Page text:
Could fruit-picking robots solve the labor shortage on British farms?

Stephen Beard Dec 10, 2019
Rubion, a strawberry-picking robot from Belgium. Octinion

Could fruit-picking robots solve the labor shortage on British farms?

Stephen Beard Dec 10, 2019
Rubion, a strawberry-picking robot from Belgium. Octinion

Brexit has hit fruit and vegetable farmers in the United Kingdom hard. One big problem: There aren’t enough seasonal migrants coming to pick fruit and other crops. Apparently, they feel less welcome now, and the fall in the value of the pound following the Brexit referendum has cut the value of remittances the migrants send home. 

Fruit farm manager Hannah Trefgarne said that her raspberry crop was devastated this autumn by a dearth of seasonal workers from Eastern Europe.

“There are fields we haven’t picked. And in the fields that we are picking, we’re seeing in some cases waste of up to 45% of those crops, and that’s because we’re late into those fields with simply not enough people,” Trefgarne told Britain’s ITV News.  

The national labor shortage is severe. Barely  three-quarters of the 70,000 migrants that British growers need showed  up this season and even fewer are  expected next year.

Quite a worry for a soft fruit industry that turns over more than a billion dollars per annum. 

But could robots ride to the rescue?

In his electronics laboratory at the University of Essex, Vishuu Mohan is a building a robot that he believes will pick a wide variety of fruit.

Vishuu Mohan with his strawberry-picking robot.
“We want to build a platform that has the dexterity of the human hand.” (Photo by Mimisse Beard)

“My prototype is currently set up to pick and pack strawberries after identifying their ripeness,” Mohan said. “We want to build a platform that has the dexterity of the human hand.”

And the discernment of the human eye. Bristling with 3D cameras, with two arms and mounted on a four-wheeled trolley, the robot can move along a line of strawberry plants, check out the redness of the fruit and then snip the stem.  

Mohan’s machine, ready for field trial next spring. (Photo by Mimisse Beard)

“This is a more complicated process than car assembly because the robot is identifying the berries, which are hidden in between the leaves, precisely localizing the stem and cutting it without direct contact with the soft fruit, because soft fruits get damaged very quickly,” Mohan said.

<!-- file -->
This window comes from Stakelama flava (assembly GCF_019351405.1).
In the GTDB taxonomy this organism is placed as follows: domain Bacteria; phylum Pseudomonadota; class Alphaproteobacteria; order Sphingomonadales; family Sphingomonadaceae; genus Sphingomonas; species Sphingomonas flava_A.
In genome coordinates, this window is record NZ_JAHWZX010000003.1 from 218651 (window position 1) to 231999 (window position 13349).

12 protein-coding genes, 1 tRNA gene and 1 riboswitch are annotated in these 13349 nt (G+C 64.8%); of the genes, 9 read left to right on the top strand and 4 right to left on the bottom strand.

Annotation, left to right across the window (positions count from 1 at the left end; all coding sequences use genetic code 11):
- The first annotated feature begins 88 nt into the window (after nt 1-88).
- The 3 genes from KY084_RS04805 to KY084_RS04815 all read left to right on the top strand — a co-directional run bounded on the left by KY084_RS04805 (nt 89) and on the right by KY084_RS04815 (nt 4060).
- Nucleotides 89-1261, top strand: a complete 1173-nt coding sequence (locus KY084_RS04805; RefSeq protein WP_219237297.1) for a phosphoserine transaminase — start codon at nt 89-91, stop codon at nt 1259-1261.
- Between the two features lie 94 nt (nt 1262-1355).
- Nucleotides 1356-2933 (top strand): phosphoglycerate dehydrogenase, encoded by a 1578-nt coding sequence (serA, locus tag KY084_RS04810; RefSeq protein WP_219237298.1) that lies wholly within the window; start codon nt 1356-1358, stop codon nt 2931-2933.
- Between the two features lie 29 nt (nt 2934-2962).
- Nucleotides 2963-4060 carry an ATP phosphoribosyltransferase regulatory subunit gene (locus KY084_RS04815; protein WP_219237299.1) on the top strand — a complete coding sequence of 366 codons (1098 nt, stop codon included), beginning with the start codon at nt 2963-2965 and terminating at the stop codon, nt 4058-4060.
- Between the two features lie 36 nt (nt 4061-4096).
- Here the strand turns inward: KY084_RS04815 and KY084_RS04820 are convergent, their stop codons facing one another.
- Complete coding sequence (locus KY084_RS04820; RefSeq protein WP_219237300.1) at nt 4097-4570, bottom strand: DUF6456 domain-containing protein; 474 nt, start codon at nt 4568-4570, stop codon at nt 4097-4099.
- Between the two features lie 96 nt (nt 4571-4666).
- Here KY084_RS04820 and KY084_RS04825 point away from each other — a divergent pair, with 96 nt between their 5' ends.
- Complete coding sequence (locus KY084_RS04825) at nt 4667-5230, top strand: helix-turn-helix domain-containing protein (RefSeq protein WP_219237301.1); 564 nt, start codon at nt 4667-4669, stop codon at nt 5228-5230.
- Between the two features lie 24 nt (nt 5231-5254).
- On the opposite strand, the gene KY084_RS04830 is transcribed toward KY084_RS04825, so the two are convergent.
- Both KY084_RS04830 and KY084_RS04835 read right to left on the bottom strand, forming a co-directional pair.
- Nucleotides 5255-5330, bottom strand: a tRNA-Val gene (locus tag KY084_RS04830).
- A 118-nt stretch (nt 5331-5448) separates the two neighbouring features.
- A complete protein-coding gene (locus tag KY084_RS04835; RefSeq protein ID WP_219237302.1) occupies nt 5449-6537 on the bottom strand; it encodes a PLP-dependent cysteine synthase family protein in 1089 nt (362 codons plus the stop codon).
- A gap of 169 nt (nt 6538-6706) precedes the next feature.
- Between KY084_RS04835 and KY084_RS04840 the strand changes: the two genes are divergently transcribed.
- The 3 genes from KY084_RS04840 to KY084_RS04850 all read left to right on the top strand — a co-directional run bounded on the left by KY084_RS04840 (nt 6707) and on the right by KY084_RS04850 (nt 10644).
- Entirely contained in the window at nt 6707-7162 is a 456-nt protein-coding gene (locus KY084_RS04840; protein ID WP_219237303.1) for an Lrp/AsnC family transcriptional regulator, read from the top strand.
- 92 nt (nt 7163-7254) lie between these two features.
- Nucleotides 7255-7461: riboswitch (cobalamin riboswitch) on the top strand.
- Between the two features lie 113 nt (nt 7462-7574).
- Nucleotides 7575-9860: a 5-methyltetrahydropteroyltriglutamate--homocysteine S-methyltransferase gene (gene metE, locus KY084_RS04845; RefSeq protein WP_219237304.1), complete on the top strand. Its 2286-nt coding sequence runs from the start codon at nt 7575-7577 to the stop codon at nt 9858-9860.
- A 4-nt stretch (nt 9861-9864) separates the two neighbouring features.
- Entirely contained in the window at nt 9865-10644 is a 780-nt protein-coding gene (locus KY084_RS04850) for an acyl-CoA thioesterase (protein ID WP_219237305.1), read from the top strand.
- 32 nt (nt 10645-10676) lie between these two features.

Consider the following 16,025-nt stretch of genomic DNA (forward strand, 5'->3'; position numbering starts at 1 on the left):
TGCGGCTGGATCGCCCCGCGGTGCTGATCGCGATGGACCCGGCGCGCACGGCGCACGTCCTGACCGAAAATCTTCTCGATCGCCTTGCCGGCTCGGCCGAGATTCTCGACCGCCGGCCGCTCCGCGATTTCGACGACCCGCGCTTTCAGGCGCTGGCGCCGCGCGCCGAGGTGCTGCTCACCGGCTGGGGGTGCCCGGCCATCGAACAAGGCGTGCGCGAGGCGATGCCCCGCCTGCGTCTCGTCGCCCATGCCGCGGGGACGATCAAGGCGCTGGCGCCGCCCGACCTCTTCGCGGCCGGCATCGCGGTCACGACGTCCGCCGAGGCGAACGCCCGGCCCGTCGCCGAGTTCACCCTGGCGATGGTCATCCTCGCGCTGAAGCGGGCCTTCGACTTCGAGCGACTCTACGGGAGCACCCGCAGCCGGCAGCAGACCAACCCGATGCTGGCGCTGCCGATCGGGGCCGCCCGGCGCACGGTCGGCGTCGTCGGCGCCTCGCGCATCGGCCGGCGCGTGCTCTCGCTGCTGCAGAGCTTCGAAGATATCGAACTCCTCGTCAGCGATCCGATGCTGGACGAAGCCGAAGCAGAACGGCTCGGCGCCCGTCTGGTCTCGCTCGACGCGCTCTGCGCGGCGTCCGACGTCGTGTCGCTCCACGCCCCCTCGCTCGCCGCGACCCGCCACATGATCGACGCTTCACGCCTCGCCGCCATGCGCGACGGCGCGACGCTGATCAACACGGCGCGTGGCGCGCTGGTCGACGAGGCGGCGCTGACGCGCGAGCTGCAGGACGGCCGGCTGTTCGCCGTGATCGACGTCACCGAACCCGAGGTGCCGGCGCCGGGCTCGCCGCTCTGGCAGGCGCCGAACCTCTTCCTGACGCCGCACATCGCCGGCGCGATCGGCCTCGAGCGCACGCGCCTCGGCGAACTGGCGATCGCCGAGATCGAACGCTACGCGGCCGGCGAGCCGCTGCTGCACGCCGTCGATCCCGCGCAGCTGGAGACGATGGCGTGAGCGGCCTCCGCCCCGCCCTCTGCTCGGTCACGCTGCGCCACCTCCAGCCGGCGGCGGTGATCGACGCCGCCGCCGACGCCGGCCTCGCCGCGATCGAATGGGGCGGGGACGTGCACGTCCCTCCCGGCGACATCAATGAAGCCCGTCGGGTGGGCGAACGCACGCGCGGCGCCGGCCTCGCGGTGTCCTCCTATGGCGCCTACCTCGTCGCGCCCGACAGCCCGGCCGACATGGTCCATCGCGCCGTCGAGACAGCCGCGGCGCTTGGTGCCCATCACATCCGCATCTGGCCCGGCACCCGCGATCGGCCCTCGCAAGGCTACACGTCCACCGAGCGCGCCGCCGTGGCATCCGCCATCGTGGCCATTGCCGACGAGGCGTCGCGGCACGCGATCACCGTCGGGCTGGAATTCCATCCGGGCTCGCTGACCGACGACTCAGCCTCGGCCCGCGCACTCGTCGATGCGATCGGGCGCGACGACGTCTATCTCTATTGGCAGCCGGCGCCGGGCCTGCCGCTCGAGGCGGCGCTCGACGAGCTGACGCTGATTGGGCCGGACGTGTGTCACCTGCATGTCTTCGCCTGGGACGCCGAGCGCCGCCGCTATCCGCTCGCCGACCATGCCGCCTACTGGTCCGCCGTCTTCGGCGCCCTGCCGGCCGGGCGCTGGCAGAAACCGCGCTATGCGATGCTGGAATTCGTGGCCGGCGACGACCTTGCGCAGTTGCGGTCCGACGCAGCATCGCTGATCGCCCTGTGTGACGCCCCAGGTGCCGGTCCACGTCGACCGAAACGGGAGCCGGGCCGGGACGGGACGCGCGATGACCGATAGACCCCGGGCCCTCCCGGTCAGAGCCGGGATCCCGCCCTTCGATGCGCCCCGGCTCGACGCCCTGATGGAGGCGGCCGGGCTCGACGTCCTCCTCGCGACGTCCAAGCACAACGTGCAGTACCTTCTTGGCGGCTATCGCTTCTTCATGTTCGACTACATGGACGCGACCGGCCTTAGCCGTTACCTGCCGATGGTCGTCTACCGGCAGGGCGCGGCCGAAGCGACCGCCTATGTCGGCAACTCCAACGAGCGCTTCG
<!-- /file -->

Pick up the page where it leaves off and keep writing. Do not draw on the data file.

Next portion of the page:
The prototype will be ready for a field trial next spring. 

Meanwhile, Octinion, a Belgian company, has already launched a strawberry-picking robot. Labor shortages are not confined to Brexit Britain, as higher living standards in poorer parts of Europe have cut the supply of migrant workers across the Continent. 

“Having efficient, skilled personnel is a major headache for many growers,” Octinion’s CEO Tom Coen told Marketplace in a telephone interview from his base in the Belgian city of Leuven. He wouldn’t reveal exactly how much his robot costs but insisted that it’s comparable with the cost of human pickers.   

“Having efficient, skilled personnel is a major headache for many growers,” says Octinion’s CEO Tom Coen (Courtesy of Octinion)

The robot called Rubion is slower than humans, but it can work around the clock, seven days a week, and Coen said it picks more accurately and with less fruit damage.  

Octinion says it’s had enquiries from as far afield as the United States and Canada, but it clearly has its sights on Britain, where fruit farmers are under particular pressure.

Chris Newenham is feeling that pressure. He’s joint managing director of Wilkin & Sons in Tiptree, a fruit grower and maker of jams and preserves about an hour north of London. Newenham’s seasonal workforce was down 20% this year. He says everything is now riding on robotics.

Chris Newenham, joint managing director of Wilkin & Sons, says everything is riding on robotic harvesting of fruit. (Photo by Mimisse Beard)

“We cannot continue to grow our business until we have got the confidence that we’ve got a long-term, viable solution to harvesting our fruit,”  Newenham said.

But he fears that in spite of the bullish claims, affordable and effective fruit-picking robots may not be fully deployed on British farms for at least 10 years. He and other fruit growers could face a tough decade if the dearth of seasonal workers continues.

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